Mazyar Shadman, MD, MPH: Staying on acalabrutinib, we talked about TRANSCEND-CLL-004, the second-line or relapsed label, and ELEVATE TN. More recently we have the ELEVATE-RR or ELEVATE relapsed/refractory. That was a very important study, comparing acalabrutinib head-to-head with ibrutinib in the relapsed setting. Did you want to say a few words about that study?
Jonathon Cohen, MD, MS: Yes. One of the things that had been a challenge in our world, for a couple of years at least, was that we had these 3 BTK inhibitors. We thought that they had similar efficacy. We thought there were differences in toxicity, but we didn’t have a lot of head-to-head data. The ELEVATE-RR trial did provide some head-to-head comparison between ibrutinib and acalabrutinib, and there were some differences in the rate of several toxicities, including atrial fibrillation and bleeding. This is clinically meaningful. As you pointed out, it does suggest that the toxicity profile is more favorable for patients who receive acalabrutinib.
One thing that’s worth mentioning is that there was still a decent number of patients who received acalabrutinib in that setting who had to discontinue therapy after toxicity. It’s important. There may have been a conception in the past that patients who received ibrutinib were at risk for toxicity, but now we have these newer agents, and we don’t have to worry about toxicities as much. This study does show that although it’s probably better tolerated, there still are patients who have to discontinue therapy. It suggests that these patients are going to need ongoing follow-up and ongoing management over a long period of time and that you can’t just assume they’re not going to develop any toxicities. I was really happy to see that study and the results. That helps me when I’m thinking about how to best to manage patients.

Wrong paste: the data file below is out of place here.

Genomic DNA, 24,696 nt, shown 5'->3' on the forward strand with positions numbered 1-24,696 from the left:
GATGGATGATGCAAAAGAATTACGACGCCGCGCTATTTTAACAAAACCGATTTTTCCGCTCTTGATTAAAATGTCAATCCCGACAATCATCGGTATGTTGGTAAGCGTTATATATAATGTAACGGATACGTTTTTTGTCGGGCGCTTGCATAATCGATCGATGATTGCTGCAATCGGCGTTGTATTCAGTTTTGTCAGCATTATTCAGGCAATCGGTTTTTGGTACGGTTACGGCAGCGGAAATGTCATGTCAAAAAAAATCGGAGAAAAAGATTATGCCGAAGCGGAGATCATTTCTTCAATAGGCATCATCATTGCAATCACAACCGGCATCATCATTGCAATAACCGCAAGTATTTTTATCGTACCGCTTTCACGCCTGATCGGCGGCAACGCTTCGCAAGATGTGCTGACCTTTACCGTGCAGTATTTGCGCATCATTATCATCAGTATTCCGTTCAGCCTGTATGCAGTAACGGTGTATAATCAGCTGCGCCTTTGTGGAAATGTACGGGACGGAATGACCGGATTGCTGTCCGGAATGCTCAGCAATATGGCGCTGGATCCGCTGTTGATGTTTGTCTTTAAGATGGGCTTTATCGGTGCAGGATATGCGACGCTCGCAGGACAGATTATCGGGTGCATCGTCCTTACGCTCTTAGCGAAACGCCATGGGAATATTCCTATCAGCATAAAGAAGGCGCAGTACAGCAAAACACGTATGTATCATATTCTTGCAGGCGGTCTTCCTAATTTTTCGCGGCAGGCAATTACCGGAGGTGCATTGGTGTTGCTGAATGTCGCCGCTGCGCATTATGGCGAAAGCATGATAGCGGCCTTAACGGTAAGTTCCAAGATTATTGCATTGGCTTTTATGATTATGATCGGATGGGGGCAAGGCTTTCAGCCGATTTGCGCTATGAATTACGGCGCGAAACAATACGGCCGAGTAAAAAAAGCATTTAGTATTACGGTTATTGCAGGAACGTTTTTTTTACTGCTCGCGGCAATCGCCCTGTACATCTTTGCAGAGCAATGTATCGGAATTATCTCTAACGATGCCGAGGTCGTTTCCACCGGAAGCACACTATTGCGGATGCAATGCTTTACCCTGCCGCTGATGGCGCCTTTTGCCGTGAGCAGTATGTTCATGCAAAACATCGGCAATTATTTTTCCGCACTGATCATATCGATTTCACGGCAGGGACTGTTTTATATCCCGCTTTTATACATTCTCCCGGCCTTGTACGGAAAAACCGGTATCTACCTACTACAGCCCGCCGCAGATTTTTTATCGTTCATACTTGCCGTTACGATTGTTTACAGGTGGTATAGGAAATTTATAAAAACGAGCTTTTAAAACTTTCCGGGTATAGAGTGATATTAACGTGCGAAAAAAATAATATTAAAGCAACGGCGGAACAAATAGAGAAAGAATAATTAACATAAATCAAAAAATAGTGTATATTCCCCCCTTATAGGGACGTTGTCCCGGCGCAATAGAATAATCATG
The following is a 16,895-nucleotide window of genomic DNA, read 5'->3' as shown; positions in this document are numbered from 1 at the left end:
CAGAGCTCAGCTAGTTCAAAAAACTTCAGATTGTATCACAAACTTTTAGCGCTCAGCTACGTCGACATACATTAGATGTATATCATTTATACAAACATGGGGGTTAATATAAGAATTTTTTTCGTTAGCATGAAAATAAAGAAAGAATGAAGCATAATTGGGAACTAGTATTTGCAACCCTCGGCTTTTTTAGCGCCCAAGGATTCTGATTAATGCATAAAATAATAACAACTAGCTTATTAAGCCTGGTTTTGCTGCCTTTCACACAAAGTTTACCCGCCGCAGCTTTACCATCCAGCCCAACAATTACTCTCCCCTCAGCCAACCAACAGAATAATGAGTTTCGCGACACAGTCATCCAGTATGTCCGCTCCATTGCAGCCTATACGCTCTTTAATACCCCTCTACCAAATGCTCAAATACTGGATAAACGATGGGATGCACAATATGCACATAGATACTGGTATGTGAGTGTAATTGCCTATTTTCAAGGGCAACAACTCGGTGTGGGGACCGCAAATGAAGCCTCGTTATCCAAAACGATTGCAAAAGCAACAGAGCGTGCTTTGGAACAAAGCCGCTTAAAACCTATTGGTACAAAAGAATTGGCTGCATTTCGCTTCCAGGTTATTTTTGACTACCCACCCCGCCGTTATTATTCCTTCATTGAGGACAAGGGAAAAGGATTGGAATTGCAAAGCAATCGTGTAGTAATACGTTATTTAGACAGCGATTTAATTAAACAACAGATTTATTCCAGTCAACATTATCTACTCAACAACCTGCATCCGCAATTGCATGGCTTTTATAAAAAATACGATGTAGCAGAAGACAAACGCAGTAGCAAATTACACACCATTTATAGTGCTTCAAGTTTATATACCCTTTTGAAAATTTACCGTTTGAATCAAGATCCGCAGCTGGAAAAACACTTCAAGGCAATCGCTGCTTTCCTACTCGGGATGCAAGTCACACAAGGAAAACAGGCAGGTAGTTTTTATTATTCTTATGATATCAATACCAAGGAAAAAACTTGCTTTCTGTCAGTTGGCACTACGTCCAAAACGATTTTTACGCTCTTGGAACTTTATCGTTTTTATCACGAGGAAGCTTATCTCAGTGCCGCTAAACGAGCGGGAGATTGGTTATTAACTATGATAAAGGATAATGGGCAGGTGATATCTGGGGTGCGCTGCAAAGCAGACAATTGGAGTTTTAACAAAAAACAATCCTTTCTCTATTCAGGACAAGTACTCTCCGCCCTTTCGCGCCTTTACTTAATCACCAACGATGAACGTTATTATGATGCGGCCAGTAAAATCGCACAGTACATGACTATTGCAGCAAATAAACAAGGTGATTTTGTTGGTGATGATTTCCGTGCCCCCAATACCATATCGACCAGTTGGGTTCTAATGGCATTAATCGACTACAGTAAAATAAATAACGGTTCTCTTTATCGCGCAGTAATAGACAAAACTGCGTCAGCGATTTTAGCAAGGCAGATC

Mazyar Shadman, MD, MPH: Yes, and just to remind the audience that the study was a noninferiority study. For the primary end point, it wasn’t designed to show that acalabrutinib is superior to ibrutinib from the efficacy standpoint. The study did show that acalabrutinib wasn’t inferior but secondary end points of lower rates of atrial fibrillation or flutter, fewer or lower rates of grade 3 or more infections, or Richter transformation. Then there was another end point of overall survival, which we haven’t seen in this presentation. But acalabrutinib is a drug that’s not inferior to ibrutinib from the efficacy standpoint for CLL but does provide a better safety profile with lower rates of toxicities.
Because you’ll be talking about the similar study that compared zanubrutinib with ibrutinib, it’s worth mentioning that ELEVATE-RR focused on high-risk patients or included patients with del17p or del11q, so those are the differences between the 2 studies.
Jonathon Cohen, MD, MS: You’ve done a nice job of summarizing the data. For me the take-home is that it’s not so much the difference in efficacy as much as there are likely some differences in tolerability that need to be taken into account when you’re deciding how to treat an individual patient. Because we have the longer tack record with ibrutinib, we do have longer-term follow-up with some of the initial studies. Also, ibrutinib has been the more common combination partner for novel combinations and other combinations that have been investigated. We’ll see that there’s a role for ibrutinib in some instances, especially if we were to identify that a particular combination is effective in 1 disease.
This transcript has been edited for clarity.